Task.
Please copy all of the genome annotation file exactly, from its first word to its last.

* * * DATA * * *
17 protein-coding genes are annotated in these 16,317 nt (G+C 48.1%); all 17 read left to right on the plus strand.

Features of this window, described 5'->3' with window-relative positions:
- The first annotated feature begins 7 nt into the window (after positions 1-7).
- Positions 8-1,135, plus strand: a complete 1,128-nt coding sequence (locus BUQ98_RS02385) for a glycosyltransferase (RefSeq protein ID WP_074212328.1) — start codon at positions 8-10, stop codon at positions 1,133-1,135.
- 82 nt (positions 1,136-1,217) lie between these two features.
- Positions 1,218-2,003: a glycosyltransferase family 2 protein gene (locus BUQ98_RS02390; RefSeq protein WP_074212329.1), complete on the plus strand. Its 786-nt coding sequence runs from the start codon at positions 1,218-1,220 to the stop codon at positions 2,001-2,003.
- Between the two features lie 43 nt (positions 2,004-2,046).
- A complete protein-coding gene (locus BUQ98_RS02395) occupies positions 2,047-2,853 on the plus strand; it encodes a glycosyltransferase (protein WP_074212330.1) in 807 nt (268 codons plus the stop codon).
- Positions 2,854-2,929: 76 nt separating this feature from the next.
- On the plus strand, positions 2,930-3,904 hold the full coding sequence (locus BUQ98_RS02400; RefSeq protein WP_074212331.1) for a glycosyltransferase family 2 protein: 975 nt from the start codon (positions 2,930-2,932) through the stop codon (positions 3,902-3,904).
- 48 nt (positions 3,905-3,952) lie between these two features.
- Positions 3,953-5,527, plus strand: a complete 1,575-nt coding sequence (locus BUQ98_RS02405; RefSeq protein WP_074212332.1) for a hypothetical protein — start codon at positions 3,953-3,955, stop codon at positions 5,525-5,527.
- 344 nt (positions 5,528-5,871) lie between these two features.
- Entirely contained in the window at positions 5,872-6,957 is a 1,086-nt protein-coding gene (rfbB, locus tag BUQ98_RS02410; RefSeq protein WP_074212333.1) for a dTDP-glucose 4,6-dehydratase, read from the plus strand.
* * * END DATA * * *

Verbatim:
17 protein-coding genes are annotated in these 16,317 nt (G+C 48.1%); all 17 read left to right on the plus strand.

Features of this window, described 5'->3' with window-relative positions:
- The first annotated feature begins 7 nt into the window (after positions 1-7).
- Positions 8-1,135, plus strand: a complete 1,128-nt coding sequence (locus BUQ98_RS02385) for a glycosyltransferase (RefSeq protein ID WP_074212328.1) — start codon at positions 8-10, stop codon at positions 1,133-1,135.
- 82 nt (positions 1,136-1,217) lie between these two features.
- Positions 1,218-2,003: a glycosyltransferase family 2 protein gene (locus BUQ98_RS02390; RefSeq protein WP_074212329.1), complete on the plus strand. Its 786-nt coding sequence runs from the start codon at positions 1,218-1,220 to the stop codon at positions 2,001-2,003.
- Between the two features lie 43 nt (positions 2,004-2,046).
- A complete protein-coding gene (locus BUQ98_RS02395) occupies positions 2,047-2,853 on the plus strand; it encodes a glycosyltransferase (protein WP_074212330.1) in 807 nt (268 codons plus the stop codon).
- Positions 2,854-2,929: 76 nt separating this feature from the next.
- On the plus strand, positions 2,930-3,904 hold the full coding sequence (locus BUQ98_RS02400; RefSeq protein WP_074212331.1) for a glycosyltransferase family 2 protein: 975 nt from the start codon (positions 2,930-2,932) through the stop codon (positions 3,902-3,904).
- 48 nt (positions 3,905-3,952) lie between these two features.
- Positions 3,953-5,527, plus strand: a complete 1,575-nt coding sequence (locus BUQ98_RS02405; RefSeq protein WP_074212332.1) for a hypothetical protein — start codon at positions 3,953-3,955, stop codon at positions 5,525-5,527.
- 344 nt (positions 5,528-5,871) lie between these two features.
- Entirely contained in the window at positions 5,872-6,957 is a 1,086-nt protein-coding gene (rfbB, locus tag BUQ98_RS02410; RefSeq protein WP_074212333.1) for a dTDP-glucose 4,6-dehydratase, read from the plus strand.